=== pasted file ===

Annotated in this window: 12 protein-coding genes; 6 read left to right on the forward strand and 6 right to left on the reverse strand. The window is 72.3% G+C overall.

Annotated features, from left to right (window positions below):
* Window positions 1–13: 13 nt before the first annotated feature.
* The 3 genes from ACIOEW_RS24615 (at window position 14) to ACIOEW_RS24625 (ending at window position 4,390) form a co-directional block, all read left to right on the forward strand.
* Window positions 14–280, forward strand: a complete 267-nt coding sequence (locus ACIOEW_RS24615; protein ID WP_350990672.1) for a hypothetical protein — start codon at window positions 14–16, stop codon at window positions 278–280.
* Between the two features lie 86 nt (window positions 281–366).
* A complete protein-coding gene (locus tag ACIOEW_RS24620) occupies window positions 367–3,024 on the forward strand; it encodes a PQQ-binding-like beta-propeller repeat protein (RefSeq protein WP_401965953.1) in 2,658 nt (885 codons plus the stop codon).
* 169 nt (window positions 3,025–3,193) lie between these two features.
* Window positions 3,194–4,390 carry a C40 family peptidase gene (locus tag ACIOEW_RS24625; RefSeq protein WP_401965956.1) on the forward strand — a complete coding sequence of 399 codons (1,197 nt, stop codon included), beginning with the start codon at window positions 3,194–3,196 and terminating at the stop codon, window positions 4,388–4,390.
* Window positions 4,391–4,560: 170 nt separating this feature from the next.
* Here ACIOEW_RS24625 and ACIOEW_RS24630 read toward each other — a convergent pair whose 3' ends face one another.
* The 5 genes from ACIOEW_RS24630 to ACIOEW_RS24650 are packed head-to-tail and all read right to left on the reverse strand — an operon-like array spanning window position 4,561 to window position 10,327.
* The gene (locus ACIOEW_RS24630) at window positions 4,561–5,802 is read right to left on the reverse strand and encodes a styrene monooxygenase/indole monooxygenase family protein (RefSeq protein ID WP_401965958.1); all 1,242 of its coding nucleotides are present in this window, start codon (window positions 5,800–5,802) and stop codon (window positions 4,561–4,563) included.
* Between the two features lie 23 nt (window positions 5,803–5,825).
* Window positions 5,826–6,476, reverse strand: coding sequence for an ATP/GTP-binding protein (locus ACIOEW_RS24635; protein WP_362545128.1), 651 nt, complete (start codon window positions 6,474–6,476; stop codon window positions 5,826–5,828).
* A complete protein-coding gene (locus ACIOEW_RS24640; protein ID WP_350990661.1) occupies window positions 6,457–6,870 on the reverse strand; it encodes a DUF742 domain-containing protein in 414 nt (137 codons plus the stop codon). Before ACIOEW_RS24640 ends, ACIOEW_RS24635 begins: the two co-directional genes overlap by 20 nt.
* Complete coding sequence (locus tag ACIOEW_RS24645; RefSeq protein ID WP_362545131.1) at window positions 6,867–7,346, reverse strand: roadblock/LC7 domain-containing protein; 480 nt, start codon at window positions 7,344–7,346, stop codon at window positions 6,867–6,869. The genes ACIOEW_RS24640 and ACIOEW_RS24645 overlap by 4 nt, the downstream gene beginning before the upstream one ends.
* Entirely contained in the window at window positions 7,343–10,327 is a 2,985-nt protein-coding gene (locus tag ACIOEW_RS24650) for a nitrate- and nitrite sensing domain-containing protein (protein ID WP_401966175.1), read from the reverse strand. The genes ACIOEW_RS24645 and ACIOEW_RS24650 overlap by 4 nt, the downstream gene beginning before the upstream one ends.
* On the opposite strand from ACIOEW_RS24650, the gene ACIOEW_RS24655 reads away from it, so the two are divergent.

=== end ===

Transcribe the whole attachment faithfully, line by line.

Annotated in this window: 12 protein-coding genes; 6 read left to right on the forward strand and 6 right to left on the reverse strand. The window is 72.3% G+C overall.

Annotated features, from left to right (window positions below):
* Window positions 1–13: 13 nt before the first annotated feature.
* The 3 genes from ACIOEW_RS24615 (at window position 14) to ACIOEW_RS24625 (ending at window position 4,390) form a co-directional block, all read left to right on the forward strand.
* Window positions 14–280, forward strand: a complete 267-nt coding sequence (locus ACIOEW_RS24615; protein ID WP_350990672.1) for a hypothetical protein — start codon at window positions 14–16, stop codon at window positions 278–280.
* Between the two features lie 86 nt (window positions 281–366).
* A complete protein-coding gene (locus tag ACIOEW_RS24620) occupies window positions 367–3,024 on the forward strand; it encodes a PQQ-binding-like beta-propeller repeat protein (RefSeq protein WP_401965953.1) in 2,658 nt (885 codons plus the stop codon).
* 169 nt (window positions 3,025–3,193) lie between these two features.
* Window positions 3,194–4,390 carry a C40 family peptidase gene (locus tag ACIOEW_RS24625; RefSeq protein WP_401965956.1) on the forward strand — a complete coding sequence of 399 codons (1,197 nt, stop codon included), beginning with the start codon at window positions 3,194–3,196 and terminating at the stop codon, window positions 4,388–4,390.
* Window positions 4,391–4,560: 170 nt separating this feature from the next.
* Here ACIOEW_RS24625 and ACIOEW_RS24630 read toward each other — a convergent pair whose 3' ends face one another.
* The 5 genes from ACIOEW_RS24630 to ACIOEW_RS24650 are packed head-to-tail and all read right to left on the reverse strand — an operon-like array spanning window position 4,561 to window position 10,327.
* The gene (locus ACIOEW_RS24630) at window positions 4,561–5,802 is read right to left on the reverse strand and encodes a styrene monooxygenase/indole monooxygenase family protein (RefSeq protein ID WP_401965958.1); all 1,242 of its coding nucleotides are present in this window, start codon (window positions 5,800–5,802) and stop codon (window positions 4,561–4,563) included.
* Between the two features lie 23 nt (window positions 5,803–5,825).
* Window positions 5,826–6,476, reverse strand: coding sequence for an ATP/GTP-binding protein (locus ACIOEW_RS24635; protein WP_362545128.1), 651 nt, complete (start codon window positions 6,474–6,476; stop codon window positions 5,826–5,828).
* A complete protein-coding gene (locus ACIOEW_RS24640; protein ID WP_350990661.1) occupies window positions 6,457–6,870 on the reverse strand; it encodes a DUF742 domain-containing protein in 414 nt (137 codons plus the stop codon). Before ACIOEW_RS24640 ends, ACIOEW_RS24635 begins: the two co-directional genes overlap by 20 nt.
* Complete coding sequence (locus tag ACIOEW_RS24645; RefSeq protein ID WP_362545131.1) at window positions 6,867–7,346, reverse strand: roadblock/LC7 domain-containing protein; 480 nt, start codon at window positions 7,344–7,346, stop codon at window positions 6,867–6,869. The genes ACIOEW_RS24640 and ACIOEW_RS24645 overlap by 4 nt, the downstream gene beginning before the upstream one ends.
* Entirely contained in the window at window positions 7,343–10,327 is a 2,985-nt protein-coding gene (locus tag ACIOEW_RS24650) for a nitrate- and nitrite sensing domain-containing protein (protein ID WP_401966175.1), read from the reverse strand. The genes ACIOEW_RS24645 and ACIOEW_RS24650 overlap by 4 nt, the downstream gene beginning before the upstream one ends.
* On the opposite strand from ACIOEW_RS24650, the gene ACIOEW_RS24655 reads away from it, so the two are divergent.